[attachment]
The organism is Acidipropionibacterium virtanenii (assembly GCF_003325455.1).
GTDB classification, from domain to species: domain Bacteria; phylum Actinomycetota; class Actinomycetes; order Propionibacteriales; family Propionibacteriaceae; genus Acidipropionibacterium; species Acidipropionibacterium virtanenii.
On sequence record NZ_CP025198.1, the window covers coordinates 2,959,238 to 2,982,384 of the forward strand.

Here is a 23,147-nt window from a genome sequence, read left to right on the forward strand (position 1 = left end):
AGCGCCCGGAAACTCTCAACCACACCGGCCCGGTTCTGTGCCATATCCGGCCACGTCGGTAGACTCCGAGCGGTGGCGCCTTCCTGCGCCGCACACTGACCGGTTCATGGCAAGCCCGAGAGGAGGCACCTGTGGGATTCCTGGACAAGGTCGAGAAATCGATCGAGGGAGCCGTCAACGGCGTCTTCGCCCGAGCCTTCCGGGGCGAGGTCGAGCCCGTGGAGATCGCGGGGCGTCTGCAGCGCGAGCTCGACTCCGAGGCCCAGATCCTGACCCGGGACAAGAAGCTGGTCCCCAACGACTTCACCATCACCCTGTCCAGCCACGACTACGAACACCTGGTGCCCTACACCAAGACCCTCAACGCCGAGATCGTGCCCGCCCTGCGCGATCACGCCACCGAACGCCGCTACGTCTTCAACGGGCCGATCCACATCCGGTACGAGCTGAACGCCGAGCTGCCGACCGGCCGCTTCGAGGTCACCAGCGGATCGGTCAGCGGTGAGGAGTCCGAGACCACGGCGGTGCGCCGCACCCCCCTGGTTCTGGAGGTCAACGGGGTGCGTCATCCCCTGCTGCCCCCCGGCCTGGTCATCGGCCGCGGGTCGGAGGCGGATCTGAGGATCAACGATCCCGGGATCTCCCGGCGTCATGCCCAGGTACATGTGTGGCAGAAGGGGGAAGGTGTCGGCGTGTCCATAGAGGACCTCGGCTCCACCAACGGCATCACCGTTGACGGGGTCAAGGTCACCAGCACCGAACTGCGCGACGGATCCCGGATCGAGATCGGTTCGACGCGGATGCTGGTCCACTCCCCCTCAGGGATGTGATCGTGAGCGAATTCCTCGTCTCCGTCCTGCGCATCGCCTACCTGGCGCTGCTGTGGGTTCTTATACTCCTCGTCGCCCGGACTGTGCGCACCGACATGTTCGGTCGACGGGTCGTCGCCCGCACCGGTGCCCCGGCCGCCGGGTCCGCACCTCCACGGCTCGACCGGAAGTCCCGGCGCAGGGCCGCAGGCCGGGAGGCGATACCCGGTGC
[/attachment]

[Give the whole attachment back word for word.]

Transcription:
The organism is Acidipropionibacterium virtanenii (assembly GCF_003325455.1).
GTDB classification, from domain to species: domain Bacteria; phylum Actinomycetota; class Actinomycetes; order Propionibacteriales; family Propionibacteriaceae; genus Acidipropionibacterium; species Acidipropionibacterium virtanenii.
On sequence record NZ_CP025198.1, the window covers coordinates 2,959,238 to 2,982,384 of the forward strand.

Here is a 23,147-nt window from a genome sequence, read left to right on the forward strand (position 1 = left end):
AGCGCCCGGAAACTCTCAACCACACCGGCCCGGTTCTGTGCCATATCCGGCCACGTCGGTAGACTCCGAGCGGTGGCGCCTTCCTGCGCCGCACACTGACCGGTTCATGGCAAGCCCGAGAGGAGGCACCTGTGGGATTCCTGGACAAGGTCGAGAAATCGATCGAGGGAGCCGTCAACGGCGTCTTCGCCCGAGCCTTCCGGGGCGAGGTCGAGCCCGTGGAGATCGCGGGGCGTCTGCAGCGCGAGCTCGACTCCGAGGCCCAGATCCTGACCCGGGACAAGAAGCTGGTCCCCAACGACTTCACCATCACCCTGTCCAGCCACGACTACGAACACCTGGTGCCCTACACCAAGACCCTCAACGCCGAGATCGTGCCCGCCCTGCGCGATCACGCCACCGAACGCCGCTACGTCTTCAACGGGCCGATCCACATCCGGTACGAGCTGAACGCCGAGCTGCCGACCGGCCGCTTCGAGGTCACCAGCGGATCGGTCAGCGGTGAGGAGTCCGAGACCACGGCGGTGCGCCGCACCCCCCTGGTTCTGGAGGTCAACGGGGTGCGTCATCCCCTGCTGCCCCCCGGCCTGGTCATCGGCCGCGGGTCGGAGGCGGATCTGAGGATCAACGATCCCGGGATCTCCCGGCGTCATGCCCAGGTACATGTGTGGCAGAAGGGGGAAGGTGTCGGCGTGTCCATAGAGGACCTCGGCTCCACCAACGGCATCACCGTTGACGGGGTCAAGGTCACCAGCACCGAACTGCGCGACGGATCCCGGATCGAGATCGGTTCGACGCGGATGCTGGTCCACTCCCCCTCAGGGATGTGATCGTGAGCGAATTCCTCGTCTCCGTCCTGCGCATCGCCTACCTGGCGCTGCTGTGGGTTCTTATACTCCTCGTCGCCCGGACTGTGCGCACCGACATGTTCGGTCGACGGGTCGTCGCCCGCACCGGTGCCCCGGCCGCCGGGTCCGCACCTCCACGGCTCGACCGGAAGTCCCGGCGCAGGGCCGCAGGCCGGGAGGCGATACCCGGTGC